We'd arrived at Chiang Mai, won the battle with the Baht bus drivers and as an added bonus found our hotel in the middle of the old walled city. My initial reaction to the hotel was to about turn and look for another. It had no reception area just a desk in the corner of the ground floor parking area with washing machines behind and building work going on in one of the ground floor rooms. There was no one in attendance and the builders told me to go to a shop around the corner for help. Eventually we got access to the rooms and were amazed at the quality of them and the new reception that had been built at the opposite end to the tradesman's entrance I had used! It was so good and only £12 a night we stayed for two nights.
I needed to rent a car and to do this had to get to the airport so I asked about a taxi at reception but the young lady said I could borrow her step through motorcycle so off I went. Car booked for the next day the hotel offered to drop me off as they were passing the airport the next morning. I was somewhat perturbed when we went to the staff entrance at a nearby shopping mall and the driver pointed "here we are" , I still have no idea how my pronunciation of "Airport" became "Central Plaza"! Car hired, bags packed and we were off. I always find driving in big cities in Thailand stressful especially the people on motorbikes who have no regard for rules and regulations, they weave in and out of the slow moving traffic clipping wing mirrors and occasionally getting it wrong and ending up laying in the road. The worst of them are the grannies who cut you up with an emotionless look on their face as if you are not there. I look at these and wonder what my reaction would have been to see my dear old mother riding one but somehow I can never imagine it.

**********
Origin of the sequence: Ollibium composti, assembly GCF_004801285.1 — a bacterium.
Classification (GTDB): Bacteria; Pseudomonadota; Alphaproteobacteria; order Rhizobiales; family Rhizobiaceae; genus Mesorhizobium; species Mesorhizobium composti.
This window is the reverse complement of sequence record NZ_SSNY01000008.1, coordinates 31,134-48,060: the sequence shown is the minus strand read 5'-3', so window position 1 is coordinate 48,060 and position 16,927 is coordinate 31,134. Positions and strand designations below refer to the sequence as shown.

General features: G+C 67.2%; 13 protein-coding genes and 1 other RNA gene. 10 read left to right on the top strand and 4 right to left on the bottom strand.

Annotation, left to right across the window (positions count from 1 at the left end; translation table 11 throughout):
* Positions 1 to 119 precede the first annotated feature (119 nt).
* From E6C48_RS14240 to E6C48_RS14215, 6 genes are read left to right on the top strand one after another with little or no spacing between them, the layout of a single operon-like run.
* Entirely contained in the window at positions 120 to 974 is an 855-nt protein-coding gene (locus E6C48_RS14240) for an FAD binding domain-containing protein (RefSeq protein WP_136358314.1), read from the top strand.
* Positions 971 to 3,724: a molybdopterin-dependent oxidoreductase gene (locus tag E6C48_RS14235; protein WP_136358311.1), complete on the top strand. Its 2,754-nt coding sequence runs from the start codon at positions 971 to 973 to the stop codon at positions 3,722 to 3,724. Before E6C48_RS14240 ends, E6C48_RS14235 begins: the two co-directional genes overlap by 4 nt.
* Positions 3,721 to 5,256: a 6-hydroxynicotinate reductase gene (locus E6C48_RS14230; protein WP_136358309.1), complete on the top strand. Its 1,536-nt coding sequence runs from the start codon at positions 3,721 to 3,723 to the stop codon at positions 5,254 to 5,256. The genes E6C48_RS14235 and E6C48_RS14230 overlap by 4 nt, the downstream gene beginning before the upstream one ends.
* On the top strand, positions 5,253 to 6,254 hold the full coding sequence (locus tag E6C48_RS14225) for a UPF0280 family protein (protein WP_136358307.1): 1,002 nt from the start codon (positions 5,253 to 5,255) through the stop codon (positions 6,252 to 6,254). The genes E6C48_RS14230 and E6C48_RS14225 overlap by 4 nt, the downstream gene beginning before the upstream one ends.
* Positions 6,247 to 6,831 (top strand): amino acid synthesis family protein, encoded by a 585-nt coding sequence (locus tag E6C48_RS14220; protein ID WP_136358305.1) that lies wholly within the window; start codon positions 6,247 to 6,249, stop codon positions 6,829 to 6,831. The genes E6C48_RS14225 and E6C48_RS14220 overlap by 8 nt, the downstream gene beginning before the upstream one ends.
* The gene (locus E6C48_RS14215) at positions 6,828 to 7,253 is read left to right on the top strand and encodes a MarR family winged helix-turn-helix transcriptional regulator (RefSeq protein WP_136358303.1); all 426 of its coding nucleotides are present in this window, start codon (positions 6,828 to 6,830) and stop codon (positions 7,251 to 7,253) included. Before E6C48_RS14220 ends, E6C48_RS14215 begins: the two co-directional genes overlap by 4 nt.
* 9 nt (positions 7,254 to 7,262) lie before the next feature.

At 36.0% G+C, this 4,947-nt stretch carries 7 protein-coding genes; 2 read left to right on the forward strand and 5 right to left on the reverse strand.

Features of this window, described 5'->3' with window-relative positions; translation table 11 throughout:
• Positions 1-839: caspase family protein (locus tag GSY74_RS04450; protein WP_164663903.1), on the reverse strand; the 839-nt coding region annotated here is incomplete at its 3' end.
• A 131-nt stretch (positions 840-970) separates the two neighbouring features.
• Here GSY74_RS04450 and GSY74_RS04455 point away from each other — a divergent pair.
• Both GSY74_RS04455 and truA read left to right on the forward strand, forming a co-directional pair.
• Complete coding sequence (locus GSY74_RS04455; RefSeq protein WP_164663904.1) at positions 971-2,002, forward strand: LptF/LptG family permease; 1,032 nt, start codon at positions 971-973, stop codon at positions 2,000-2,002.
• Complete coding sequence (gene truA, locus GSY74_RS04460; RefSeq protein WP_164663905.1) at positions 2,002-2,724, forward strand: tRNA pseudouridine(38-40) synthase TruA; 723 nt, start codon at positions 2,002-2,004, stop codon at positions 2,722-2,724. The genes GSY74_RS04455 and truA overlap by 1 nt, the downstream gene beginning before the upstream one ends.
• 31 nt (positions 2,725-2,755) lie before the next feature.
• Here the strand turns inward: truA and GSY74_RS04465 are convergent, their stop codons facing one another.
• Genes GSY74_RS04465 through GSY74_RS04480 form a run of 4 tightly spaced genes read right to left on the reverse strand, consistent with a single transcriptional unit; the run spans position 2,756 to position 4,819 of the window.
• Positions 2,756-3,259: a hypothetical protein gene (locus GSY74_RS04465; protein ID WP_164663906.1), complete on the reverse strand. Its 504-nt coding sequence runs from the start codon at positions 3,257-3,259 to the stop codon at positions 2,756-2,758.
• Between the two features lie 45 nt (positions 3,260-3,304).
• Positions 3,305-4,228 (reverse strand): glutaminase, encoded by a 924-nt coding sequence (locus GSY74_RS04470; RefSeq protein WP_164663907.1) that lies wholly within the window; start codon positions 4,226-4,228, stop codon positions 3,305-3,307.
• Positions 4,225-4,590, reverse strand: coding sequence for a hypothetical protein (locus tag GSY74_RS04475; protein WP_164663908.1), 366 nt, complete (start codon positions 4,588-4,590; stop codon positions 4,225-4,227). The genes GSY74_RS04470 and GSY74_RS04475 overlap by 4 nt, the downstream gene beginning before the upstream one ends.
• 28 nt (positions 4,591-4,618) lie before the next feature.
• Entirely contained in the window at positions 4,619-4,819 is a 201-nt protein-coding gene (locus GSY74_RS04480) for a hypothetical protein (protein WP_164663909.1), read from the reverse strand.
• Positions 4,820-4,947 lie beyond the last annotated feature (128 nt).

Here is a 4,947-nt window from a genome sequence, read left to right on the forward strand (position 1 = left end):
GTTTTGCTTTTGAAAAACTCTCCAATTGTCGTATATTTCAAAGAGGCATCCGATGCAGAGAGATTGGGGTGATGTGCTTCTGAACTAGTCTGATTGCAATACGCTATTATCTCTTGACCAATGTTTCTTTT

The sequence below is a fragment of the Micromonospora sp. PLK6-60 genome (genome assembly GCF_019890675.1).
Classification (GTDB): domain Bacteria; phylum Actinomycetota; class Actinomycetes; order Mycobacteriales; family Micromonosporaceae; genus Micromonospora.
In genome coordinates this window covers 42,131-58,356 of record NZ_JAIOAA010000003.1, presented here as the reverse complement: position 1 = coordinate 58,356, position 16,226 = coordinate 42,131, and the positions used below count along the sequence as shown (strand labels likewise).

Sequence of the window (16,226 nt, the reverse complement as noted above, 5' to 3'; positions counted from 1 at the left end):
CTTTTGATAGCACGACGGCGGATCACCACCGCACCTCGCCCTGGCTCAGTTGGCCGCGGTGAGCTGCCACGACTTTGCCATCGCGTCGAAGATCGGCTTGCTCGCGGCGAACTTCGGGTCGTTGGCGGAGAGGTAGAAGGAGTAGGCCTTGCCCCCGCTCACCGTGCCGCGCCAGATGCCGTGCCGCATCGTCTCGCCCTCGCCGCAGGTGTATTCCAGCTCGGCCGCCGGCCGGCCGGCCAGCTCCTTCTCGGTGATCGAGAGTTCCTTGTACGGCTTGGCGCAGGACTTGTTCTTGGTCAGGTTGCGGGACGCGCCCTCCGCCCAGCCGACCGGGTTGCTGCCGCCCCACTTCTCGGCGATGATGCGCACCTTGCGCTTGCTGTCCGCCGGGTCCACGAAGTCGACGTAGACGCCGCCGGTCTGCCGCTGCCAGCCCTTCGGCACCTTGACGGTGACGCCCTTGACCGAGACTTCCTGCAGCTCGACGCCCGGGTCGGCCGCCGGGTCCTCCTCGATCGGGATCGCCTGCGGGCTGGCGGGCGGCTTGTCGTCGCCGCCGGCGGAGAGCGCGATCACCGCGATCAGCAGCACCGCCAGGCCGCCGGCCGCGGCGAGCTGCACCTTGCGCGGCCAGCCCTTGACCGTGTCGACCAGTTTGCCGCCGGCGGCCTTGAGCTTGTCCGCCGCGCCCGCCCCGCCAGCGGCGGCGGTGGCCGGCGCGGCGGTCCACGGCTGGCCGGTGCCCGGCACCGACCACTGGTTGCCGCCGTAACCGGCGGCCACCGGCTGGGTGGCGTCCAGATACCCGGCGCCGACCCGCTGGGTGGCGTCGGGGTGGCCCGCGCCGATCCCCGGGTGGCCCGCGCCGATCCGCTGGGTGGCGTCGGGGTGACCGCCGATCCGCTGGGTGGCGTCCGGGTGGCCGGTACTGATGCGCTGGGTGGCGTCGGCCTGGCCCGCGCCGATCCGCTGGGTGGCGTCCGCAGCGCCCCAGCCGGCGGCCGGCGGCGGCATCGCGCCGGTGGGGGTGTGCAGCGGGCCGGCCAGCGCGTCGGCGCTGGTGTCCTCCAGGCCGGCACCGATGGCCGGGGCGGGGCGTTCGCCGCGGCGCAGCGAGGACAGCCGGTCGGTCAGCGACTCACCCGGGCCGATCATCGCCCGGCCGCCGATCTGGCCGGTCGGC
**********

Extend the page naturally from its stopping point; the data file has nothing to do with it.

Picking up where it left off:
My route would take us due north from Chiang Mai and once we had reached a place called Chiang Dao we would do a large loop to the left then following the border to our final destination of Chiang Rai. I have a large scale map and it clearly showed a road so when stopping for lunch I was surprised that the cafe owner told me there was no road along the border and that she would see us on the way back. Fed and watered with bets placed on our return we set off for the border and as expected there was the road along the border but not Tarmac just the usual red dirt. Road sign place names were in Thai but the kilometers to them understandable and it didn't take much to calculate the distance shown to the map. Thus filled with confidence and the sun on the correct side of the car we set off. I have written before about travelling these red earth roads but this road had been repaired using the fine Meakon river silt and had been turned into a dust as fine as talcum powder. The result of this is any cars approaching at speed , which means all of them, have a dense cloud behind them that forces you to stop until you can see where you’re going again. After one particular fast lorry the screen was so bad I had to stop and clean it but as I indicated to pull over I realised too late I’d hit the wiper lever and now had a mud pack on the windscreen. Oh how we laughed as we used our precious drinking water to clean the fast drying mud off. This area is not very mountainous but is very rural and unspoilt with old fashioned style haystacks that took me back to my childhood, it was so unlike the modern giant plastic wrapped rolls we see in the UK now. There were limestone crags jutting out of otherwise flat rice paddys and as my friend commented very easy on the eyes. After fifty or so kilometers we again found Tarmac, and turning left on solid ground I accelerated hard to get my speed in time with the other traffic, this went well until I hit the inevitable pothole and the resulting jolt shook every last hundredweight of fine dust from under the car and I lost sight of anything behind me.
On then into the famed Golden Triangle where Burma, Laos and Thailand all meet on the Meakon river and a night in Chiang Rai exploring the food market.